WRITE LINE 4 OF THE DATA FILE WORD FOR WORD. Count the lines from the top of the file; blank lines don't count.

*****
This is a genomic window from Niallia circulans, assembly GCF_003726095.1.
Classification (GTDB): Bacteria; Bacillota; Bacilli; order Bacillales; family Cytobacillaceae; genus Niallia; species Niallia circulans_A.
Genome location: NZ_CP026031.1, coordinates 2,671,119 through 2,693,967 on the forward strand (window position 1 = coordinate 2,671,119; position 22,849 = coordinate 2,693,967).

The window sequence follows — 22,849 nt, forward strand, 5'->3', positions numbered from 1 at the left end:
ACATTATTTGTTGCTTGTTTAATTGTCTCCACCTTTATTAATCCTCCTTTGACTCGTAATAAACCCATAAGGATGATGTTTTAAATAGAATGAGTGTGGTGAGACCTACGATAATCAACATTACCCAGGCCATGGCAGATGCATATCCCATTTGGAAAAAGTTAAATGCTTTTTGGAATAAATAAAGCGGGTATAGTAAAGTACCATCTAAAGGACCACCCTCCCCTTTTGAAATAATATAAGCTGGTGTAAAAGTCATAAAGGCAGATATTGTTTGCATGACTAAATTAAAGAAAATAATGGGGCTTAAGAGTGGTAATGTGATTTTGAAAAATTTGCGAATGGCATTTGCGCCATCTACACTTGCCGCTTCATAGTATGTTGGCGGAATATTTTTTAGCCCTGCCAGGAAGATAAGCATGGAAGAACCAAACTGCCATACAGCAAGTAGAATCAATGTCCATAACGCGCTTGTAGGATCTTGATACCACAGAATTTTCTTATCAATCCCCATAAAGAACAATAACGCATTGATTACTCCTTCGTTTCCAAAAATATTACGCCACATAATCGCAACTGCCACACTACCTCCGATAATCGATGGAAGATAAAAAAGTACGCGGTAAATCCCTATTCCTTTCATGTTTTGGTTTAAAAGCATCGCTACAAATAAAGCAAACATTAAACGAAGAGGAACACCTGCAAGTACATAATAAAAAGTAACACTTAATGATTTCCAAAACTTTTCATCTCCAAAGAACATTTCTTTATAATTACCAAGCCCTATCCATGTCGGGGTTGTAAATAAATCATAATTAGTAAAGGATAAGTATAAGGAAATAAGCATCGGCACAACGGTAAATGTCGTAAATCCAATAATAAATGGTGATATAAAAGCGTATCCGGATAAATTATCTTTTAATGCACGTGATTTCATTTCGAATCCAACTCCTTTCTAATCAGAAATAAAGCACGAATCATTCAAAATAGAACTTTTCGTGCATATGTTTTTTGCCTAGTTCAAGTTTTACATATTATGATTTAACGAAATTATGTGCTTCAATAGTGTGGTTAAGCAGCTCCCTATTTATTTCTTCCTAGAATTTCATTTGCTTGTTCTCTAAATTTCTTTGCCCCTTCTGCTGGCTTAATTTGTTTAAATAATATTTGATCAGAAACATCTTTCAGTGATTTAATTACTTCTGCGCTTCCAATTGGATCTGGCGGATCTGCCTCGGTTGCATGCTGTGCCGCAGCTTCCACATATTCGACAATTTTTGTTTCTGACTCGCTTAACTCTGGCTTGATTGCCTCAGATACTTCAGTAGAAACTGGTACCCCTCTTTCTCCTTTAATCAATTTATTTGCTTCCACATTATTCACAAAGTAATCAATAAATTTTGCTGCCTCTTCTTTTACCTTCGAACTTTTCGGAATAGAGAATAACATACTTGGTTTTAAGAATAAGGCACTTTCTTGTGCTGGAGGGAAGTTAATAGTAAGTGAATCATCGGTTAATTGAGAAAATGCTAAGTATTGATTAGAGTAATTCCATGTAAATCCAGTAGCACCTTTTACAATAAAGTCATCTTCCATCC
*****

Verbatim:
The window sequence follows — 22,849 nt, forward strand, 5'->3', positions numbered from 1 at the left end: